“There’s no way I can fit 7 portions into my daily diet!”

Yes, you can. It just takes a bit of thought and preparation. In fact, I believe this so much that I’ve outlined a typical day’s worth of my own food intake below, so you can see how simple it is:

  • Breakfast – Overnight oats with chopped banana and raspberries on the side (2 portions)
  • Post-workout/mid-morning snack – Apple and handful of cashews (1 portion)
  • Lunch – Homemade mushroom and leek soup & 2 Quorn cocktail sausages (2 portions)
  • Afternoon snack – Strawberries (1 portion)
  • Dinner – Quorn burger, sweet potato wedges, homemade guacamole (2 portions)

That totals 8 portions, and that’s a pretty average day. Sure, I may throw a little light halloumi on top of the veggie burger and sneak a biscuit to have with an afternoon brew, but I’m getting so much nourishment from the fruit and veg that I don’t need to go overboard. Do some simple things like chopping up carrot sticks and cucumber for easy snacks, and make your oats the night before. Head to the fruit and veg aisles in the supermarket first and stock up on those before thinking about packing your trolly full of processed crap. It’s so much easier than you think once you get started.

“I can’t find the time for all of this fruit and veg nonsense”

Yes, you can. How many hours per day do you spent watching YouTube videos or Netflix? Take just 5 minutes here and there to prepare your food instead of relying on packets, jars and bottles – it’s actually really satisfying. I used to think I couldn’t cook to save my life, and lived on ready meals and dinners out. I also happened to put on 2 stone in a few months living that way…so yeah. It didn’t work. And I can cook, because I took the time to learn the basics.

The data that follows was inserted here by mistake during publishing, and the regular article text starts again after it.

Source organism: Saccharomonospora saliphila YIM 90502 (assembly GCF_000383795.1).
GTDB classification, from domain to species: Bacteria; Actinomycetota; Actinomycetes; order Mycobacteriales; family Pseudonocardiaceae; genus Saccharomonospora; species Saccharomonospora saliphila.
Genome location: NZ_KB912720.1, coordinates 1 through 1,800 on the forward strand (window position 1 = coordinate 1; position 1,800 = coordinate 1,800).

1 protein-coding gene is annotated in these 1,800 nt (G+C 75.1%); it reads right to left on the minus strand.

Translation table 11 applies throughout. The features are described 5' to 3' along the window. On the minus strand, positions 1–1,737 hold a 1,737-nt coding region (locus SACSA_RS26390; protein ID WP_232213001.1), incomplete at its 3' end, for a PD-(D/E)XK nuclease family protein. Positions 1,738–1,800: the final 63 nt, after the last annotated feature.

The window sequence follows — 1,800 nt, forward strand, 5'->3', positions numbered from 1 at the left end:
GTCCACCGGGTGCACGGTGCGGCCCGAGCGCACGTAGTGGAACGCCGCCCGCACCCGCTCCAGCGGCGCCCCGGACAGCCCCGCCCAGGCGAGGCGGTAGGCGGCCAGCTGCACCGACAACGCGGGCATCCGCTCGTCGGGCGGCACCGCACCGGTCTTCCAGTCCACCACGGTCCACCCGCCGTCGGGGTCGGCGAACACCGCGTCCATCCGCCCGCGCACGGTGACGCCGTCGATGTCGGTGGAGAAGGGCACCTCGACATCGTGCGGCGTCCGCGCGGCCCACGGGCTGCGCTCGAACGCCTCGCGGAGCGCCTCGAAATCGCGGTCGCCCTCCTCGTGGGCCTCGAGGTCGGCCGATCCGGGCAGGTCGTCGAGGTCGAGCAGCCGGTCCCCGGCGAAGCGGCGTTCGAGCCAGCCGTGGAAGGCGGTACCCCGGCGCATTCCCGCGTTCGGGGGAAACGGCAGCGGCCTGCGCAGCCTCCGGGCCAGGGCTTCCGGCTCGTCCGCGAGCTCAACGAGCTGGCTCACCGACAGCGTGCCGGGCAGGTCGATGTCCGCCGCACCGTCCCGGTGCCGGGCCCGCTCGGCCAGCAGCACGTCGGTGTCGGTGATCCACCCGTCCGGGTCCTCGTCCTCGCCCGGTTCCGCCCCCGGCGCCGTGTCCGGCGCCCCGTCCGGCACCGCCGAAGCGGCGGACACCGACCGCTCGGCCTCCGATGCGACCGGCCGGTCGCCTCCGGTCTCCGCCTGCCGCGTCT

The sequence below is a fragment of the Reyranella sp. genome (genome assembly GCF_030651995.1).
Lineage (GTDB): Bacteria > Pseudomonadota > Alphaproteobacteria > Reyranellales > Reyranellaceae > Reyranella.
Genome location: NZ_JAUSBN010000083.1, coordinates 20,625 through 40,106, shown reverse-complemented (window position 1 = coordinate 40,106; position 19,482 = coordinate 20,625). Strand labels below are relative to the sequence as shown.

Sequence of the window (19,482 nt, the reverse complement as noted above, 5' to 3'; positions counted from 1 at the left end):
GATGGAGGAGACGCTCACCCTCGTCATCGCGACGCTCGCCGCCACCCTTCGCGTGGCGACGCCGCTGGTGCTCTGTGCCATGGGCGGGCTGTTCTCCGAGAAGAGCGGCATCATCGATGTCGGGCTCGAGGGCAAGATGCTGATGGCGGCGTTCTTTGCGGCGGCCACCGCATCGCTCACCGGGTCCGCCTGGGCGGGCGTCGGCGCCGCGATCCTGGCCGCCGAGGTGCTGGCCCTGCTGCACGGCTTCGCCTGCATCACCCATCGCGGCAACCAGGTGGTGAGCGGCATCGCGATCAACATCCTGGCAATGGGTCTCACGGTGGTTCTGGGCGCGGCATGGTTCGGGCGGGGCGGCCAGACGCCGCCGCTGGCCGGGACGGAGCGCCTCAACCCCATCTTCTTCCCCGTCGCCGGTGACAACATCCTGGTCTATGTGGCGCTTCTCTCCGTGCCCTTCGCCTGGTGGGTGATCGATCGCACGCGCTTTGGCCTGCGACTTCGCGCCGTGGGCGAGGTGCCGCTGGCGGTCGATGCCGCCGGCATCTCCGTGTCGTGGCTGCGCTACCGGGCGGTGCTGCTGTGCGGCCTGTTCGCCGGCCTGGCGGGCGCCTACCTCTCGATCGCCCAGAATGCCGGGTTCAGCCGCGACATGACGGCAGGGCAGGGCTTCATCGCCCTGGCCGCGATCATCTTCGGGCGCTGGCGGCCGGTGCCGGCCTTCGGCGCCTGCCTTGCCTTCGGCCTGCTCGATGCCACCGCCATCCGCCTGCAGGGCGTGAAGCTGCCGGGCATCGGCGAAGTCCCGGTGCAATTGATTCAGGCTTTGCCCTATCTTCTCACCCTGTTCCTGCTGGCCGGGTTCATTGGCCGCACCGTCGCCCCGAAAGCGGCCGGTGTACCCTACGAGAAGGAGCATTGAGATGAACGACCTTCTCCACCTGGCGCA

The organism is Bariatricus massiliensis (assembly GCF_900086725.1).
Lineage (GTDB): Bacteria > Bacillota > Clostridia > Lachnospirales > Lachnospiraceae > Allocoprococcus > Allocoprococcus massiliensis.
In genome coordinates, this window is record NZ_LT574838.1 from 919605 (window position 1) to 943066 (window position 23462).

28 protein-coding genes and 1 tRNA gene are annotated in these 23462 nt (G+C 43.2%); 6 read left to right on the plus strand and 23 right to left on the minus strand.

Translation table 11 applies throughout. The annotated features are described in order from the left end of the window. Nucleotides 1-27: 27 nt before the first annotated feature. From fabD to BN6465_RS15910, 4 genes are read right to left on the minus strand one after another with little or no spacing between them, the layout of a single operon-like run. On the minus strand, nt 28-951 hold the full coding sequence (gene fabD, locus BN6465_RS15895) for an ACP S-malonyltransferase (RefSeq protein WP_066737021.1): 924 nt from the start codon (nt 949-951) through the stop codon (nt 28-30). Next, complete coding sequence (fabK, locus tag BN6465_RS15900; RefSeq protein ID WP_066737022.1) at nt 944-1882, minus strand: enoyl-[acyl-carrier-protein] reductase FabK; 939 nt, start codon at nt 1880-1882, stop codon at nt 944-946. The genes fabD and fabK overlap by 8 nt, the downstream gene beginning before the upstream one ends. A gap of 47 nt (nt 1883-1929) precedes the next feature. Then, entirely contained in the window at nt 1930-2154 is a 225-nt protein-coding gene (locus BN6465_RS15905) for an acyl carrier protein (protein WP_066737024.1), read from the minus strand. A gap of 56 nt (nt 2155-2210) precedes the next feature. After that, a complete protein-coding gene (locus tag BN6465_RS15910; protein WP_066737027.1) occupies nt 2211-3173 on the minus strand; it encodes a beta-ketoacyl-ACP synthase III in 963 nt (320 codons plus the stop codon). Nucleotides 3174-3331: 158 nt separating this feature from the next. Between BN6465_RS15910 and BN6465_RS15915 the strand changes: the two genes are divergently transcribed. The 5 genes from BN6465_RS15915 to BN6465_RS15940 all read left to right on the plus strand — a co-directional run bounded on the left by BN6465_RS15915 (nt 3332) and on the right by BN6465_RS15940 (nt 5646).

It’s been a slow process for me, but I’d say since late last year I’ve really appreciated the value of fruit and veg. It’s amazing – as weird as that sounds, I actually love it. Who’d have thought that something that grows in the ground or on a tree could provide your body with the nourishment it needs? In the past, not me. Now, nothing makes more total and utter sense.

Before I finish up, I want to say one more thing. DO NOT waste your time listening to the utter rubbish reported in certain so-called ‘news’papers demonising fruit. Go forth and chomp on berries, bananas and whatever other fruity goodness your heart desires. It I read one more article comparing the calories in a fresh smoothie to that of a doughnut my head may explode. And that would be very messy. There’s no comparison – choose fruit and veg. You can do it!

As always, I’d love to hear your thoughts. Leave me a comment below!

Stay Creative,

Chyaz xox



  1. John
    April 1, 2014 / 4:09 pm

    That is a very good blog post. The main difficulty I have is knowing what a ‘portion’ size is. 1 large apple, or 1 banana may be a portion, but 1 plum or 1 Satsuma probably isn’t (I don’t know). Does a serving of guacamole on your plate actually represent 2 ‘portions’.